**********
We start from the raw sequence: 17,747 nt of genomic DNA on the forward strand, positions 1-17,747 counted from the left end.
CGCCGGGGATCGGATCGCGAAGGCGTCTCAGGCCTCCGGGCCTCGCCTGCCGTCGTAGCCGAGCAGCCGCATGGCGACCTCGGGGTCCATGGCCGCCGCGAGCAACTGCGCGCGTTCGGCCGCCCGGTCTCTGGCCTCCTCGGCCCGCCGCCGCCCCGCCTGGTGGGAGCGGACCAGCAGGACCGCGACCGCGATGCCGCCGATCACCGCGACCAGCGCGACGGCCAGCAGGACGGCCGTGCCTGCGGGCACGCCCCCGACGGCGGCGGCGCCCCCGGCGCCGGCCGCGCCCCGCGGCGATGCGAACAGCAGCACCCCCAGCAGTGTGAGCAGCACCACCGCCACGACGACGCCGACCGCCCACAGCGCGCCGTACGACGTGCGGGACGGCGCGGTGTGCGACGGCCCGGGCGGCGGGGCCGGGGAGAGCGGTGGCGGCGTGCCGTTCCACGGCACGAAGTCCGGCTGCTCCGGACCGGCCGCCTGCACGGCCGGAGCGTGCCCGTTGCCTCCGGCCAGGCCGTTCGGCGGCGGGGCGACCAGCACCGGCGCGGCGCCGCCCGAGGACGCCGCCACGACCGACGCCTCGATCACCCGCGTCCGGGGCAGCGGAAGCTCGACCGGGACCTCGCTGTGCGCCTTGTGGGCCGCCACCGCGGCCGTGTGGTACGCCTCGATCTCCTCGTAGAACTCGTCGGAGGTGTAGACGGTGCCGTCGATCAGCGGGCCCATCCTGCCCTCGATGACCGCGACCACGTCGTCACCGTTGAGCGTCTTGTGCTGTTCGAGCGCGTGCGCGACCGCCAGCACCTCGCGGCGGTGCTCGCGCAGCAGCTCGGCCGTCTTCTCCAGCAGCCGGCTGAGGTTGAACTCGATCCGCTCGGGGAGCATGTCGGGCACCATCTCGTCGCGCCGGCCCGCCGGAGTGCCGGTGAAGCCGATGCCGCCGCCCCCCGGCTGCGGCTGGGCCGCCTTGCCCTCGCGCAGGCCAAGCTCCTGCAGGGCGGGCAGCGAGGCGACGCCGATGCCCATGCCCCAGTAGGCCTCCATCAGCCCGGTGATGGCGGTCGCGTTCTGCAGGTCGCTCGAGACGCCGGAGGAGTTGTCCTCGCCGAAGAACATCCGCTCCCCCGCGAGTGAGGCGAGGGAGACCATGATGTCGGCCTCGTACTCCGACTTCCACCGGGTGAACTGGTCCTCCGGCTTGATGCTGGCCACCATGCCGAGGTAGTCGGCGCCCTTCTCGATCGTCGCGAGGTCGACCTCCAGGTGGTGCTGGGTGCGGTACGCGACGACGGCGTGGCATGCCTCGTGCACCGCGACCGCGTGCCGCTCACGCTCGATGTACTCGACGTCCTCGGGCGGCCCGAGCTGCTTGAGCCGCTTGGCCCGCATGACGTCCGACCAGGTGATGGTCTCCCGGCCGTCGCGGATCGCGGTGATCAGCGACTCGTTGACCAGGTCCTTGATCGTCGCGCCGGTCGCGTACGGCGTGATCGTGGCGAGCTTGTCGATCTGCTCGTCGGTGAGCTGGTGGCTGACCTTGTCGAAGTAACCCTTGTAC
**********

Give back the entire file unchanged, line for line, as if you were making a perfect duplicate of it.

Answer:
We start from the raw sequence: 17,747 nt of genomic DNA on the forward strand, positions 1-17,747 counted from the left end.
CGCCGGGGATCGGATCGCGAAGGCGTCTCAGGCCTCCGGGCCTCGCCTGCCGTCGTAGCCGAGCAGCCGCATGGCGACCTCGGGGTCCATGGCCGCCGCGAGCAACTGCGCGCGTTCGGCCGCCCGGTCTCTGGCCTCCTCGGCCCGCCGCCGCCCCGCCTGGTGGGAGCGGACCAGCAGGACCGCGACCGCGATGCCGCCGATCACCGCGACCAGCGCGACGGCCAGCAGGACGGCCGTGCCTGCGGGCACGCCCCCGACGGCGGCGGCGCCCCCGGCGCCGGCCGCGCCCCGCGGCGATGCGAACAGCAGCACCCCCAGCAGTGTGAGCAGCACCACCGCCACGACGACGCCGACCGCCCACAGCGCGCCGTACGACGTGCGGGACGGCGCGGTGTGCGACGGCCCGGGCGGCGGGGCCGGGGAGAGCGGTGGCGGCGTGCCGTTCCACGGCACGAAGTCCGGCTGCTCCGGACCGGCCGCCTGCACGGCCGGAGCGTGCCCGTTGCCTCCGGCCAGGCCGTTCGGCGGCGGGGCGACCAGCACCGGCGCGGCGCCGCCCGAGGACGCCGCCACGACCGACGCCTCGATCACCCGCGTCCGGGGCAGCGGAAGCTCGACCGGGACCTCGCTGTGCGCCTTGTGGGCCGCCACCGCGGCCGTGTGGTACGCCTCGATCTCCTCGTAGAACTCGTCGGAGGTGTAGACGGTGCCGTCGATCAGCGGGCCCATCCTGCCCTCGATGACCGCGACCACGTCGTCACCGTTGAGCGTCTTGTGCTGTTCGAGCGCGTGCGCGACCGCCAGCACCTCGCGGCGGTGCTCGCGCAGCAGCTCGGCCGTCTTCTCCAGCAGCCGGCTGAGGTTGAACTCGATCCGCTCGGGGAGCATGTCGGGCACCATCTCGTCGCGCCGGCCCGCCGGAGTGCCGGTGAAGCCGATGCCGCCGCCCCCCGGCTGCGGCTGGGCCGCCTTGCCCTCGCGCAGGCCAAGCTCCTGCAGGGCGGGCAGCGAGGCGACGCCGATGCCCATGCCCCAGTAGGCCTCCATCAGCCCGGTGATGGCGGTCGCGTTCTGCAGGTCGCTCGAGACGCCGGAGGAGTTGTCCTCGCCGAAGAACATCCGCTCCCCCGCGAGTGAGGCGAGGGAGACCATGATGTCGGCCTCGTACTCCGACTTCCACCGGGTGAACTGGTCCTCCGGCTTGATGCTGGCCACCATGCCGAGGTAGTCGGCGCCCTTCTCGATCGTCGCGAGGTCGACCTCCAGGTGGTGCTGGGTGCGGTACGCGACGACGGCGTGGCATGCCTCGTGCACCGCGACCGCGTGCCGCTCACGCTCGATGTACTCGACGTCCTCGGGCGGCCCGAGCTGCTTGAGCCGCTTGGCCCGCATGACGTCCGACCAGGTGATGGTCTCCCGGCCGTCGCGGATCGCGGTGATCAGCGACTCGTTGACCAGGTCCTTGATCGTCGCGCCGGTCGCGTACGGCGTGATCGTGGCGAGCTTGTCGATCTGCTCGTCGGTGAGCTGGTGGCTGACCTTGTCGAAGTAACCCTTGTAC